Veteran pilot Ron Vogt throttled the engine as the Cessna 206 rose into the hot Thursday afternoon air after having taxied out of the tanker base at the Medford airport.
"Let's start up in the Trail Creek country today," said Matt Krunglevich, an air tactical group supervisor with the Oregon Department of Forestry's Southwest Oregon District.
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"All right," Vogt replied as he banked toward the north.
They were heading out on a 21/2;-hour reconnaissance of the district, which blankets Jackson and Josephine counties. Vogt and Krunglevich were looking for sleepers, lightning-caused fires that often smolder for a week or so before coming to life, producing a telltale column of smoke.
With more than $60 million already spent on the local fires that have burned more than 70,000 acres this summer in southwest Oregon, the goal is to keep new fires from growing into infernos in the dry forests.
"We like to put them out quick and keep them as small as possible," said Krunglevich, 33, a former ground-pounding firefighter who knows his way around a wildfire. "It helps the landowner and it certainly reduces our costs. We try to hit everything really hard."
The ODF's firefighters protect U.S. Bureau of Land Management land, as well as state, county and private forest, brush and grass lands in the two counties.
More than 40 "smokes" — small lightning-caused fires — have been spotted in the district this fire season by airborne surveillance, Krunglevich said.
"That's a combination of this aircraft and helicopters," he said. "We've put a lot of hours on our aircraft this year. We try to stay opposite of one another when we are looking for fires."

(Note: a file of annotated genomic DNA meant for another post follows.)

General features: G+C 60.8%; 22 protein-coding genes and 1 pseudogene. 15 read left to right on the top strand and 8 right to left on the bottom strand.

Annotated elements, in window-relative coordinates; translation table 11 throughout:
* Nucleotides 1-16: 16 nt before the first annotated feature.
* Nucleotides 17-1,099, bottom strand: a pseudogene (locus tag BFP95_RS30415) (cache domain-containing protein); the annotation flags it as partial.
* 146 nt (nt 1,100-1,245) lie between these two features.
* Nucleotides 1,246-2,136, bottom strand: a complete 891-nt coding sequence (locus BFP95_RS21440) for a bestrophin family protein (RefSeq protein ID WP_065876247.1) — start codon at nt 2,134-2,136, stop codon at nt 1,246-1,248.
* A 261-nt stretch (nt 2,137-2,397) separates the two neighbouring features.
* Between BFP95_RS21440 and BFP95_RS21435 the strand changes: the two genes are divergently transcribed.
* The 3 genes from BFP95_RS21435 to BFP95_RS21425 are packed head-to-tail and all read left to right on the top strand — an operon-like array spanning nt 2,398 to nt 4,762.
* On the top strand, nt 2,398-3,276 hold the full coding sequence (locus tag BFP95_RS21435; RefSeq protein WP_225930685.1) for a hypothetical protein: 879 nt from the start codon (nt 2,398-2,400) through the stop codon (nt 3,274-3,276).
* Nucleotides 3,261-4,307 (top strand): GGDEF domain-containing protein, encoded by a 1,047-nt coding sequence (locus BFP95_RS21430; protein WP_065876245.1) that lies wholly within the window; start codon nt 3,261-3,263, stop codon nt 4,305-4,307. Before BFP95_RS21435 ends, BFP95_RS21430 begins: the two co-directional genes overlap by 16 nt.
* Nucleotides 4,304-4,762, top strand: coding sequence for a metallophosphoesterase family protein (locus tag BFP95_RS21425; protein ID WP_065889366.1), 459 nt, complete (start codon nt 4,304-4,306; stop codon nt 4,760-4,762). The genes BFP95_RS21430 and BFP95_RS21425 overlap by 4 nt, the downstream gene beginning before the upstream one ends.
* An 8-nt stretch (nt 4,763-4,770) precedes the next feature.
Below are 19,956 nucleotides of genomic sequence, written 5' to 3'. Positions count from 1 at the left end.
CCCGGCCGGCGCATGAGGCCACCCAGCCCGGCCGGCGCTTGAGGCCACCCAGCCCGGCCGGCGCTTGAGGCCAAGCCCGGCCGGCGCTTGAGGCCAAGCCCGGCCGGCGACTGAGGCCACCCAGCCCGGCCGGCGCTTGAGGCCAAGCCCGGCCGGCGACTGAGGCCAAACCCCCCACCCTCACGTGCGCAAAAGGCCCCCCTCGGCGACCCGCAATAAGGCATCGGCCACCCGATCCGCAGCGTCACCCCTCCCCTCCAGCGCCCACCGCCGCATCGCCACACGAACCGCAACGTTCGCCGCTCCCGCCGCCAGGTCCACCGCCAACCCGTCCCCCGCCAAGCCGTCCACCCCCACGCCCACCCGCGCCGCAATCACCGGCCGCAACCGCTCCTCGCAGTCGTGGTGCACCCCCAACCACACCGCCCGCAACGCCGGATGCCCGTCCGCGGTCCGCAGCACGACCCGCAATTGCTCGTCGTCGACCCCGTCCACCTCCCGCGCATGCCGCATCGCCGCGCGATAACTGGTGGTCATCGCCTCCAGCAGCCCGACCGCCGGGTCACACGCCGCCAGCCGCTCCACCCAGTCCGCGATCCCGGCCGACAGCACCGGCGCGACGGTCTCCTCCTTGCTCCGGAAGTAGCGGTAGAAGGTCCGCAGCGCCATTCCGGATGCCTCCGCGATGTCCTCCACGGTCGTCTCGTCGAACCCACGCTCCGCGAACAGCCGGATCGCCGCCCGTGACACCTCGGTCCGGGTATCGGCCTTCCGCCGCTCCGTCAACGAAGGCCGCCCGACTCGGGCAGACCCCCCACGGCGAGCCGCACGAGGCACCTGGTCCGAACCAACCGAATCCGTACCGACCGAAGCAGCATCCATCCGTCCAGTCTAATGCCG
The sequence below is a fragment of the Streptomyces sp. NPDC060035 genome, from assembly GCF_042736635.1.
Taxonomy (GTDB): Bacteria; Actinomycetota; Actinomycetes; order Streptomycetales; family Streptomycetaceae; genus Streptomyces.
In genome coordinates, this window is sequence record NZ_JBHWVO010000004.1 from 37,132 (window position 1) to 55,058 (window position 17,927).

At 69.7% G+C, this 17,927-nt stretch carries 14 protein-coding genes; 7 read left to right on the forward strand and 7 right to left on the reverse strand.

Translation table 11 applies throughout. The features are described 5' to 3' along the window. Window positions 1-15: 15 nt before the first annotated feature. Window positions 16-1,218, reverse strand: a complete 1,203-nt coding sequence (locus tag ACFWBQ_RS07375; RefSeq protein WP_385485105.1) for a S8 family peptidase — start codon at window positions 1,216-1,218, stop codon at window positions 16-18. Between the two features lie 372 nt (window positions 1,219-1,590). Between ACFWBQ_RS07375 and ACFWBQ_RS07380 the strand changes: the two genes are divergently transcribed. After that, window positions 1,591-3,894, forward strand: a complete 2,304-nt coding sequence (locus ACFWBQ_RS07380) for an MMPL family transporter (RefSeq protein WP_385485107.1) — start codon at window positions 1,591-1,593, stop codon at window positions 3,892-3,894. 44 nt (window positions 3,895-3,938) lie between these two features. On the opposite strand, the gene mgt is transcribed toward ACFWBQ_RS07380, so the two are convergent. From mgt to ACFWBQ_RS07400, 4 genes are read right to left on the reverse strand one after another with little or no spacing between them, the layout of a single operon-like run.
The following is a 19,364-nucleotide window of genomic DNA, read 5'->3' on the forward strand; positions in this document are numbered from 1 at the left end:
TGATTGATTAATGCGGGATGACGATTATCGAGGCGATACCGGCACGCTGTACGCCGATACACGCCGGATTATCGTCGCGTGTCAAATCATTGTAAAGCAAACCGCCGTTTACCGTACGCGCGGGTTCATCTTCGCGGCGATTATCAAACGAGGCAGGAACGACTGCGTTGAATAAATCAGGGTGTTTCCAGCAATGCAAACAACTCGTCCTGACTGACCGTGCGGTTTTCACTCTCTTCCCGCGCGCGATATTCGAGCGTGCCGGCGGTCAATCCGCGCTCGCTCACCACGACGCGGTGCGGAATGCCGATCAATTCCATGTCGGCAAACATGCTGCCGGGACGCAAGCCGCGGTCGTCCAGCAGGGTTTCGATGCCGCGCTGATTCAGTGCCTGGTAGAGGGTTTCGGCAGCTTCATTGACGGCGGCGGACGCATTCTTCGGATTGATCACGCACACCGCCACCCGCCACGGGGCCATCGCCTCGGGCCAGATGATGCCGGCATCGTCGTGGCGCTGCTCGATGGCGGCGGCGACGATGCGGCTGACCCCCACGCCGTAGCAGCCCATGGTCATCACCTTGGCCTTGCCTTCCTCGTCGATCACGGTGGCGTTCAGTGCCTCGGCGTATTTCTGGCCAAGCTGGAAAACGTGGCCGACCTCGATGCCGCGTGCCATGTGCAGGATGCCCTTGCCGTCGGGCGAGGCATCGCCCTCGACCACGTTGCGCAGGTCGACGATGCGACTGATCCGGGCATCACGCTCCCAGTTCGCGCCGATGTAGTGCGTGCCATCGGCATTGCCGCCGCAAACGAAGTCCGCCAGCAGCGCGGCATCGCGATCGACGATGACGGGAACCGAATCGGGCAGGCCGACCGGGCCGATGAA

That is for safety as well as to enable the airborne spotters to cover more ground, he noted.
"Today we will cover the entire district," he said of the flight. "We will also coordinate with all the other fires in the area — Big Windy, Douglas Complex and Whiskey fires.
"We want to stay out of their air zone but we will coordinate with them so we can get in and around to look for smokes," added the Oregon State University graduate with a degree in forest management. "Our reconnaissance will end north of Grants Pass."
The aircraft would head north, then fly east, south, west and back north, coming full circle to Medford.
"At the beginning of the season, we were all getting to know each other," Krunglevich said. "Now we kind of read each other's minds in where we want to go, what we want to do."
Before launching, Vogt, 59, a contract pilot for ODF, noted he has been a pilot for 37 years, having learned to fly in the Marine Corps during a six-year hitch that ended in 1982. The former first lieutenant flies both fixed-wing aircraft and helicopters.
"My number of takeoffs equal my number of landings," he quipped of safe round trips.
Although the aircraft was built in the mid-1960s, it's in good shape, he assured two MT staffers on the flight.
"It's got a new engine, new radio, new glass," he noted.
During the flight, Krunglevich pulls up an image on his laptop of the district where recent lightning strikes have been recorded.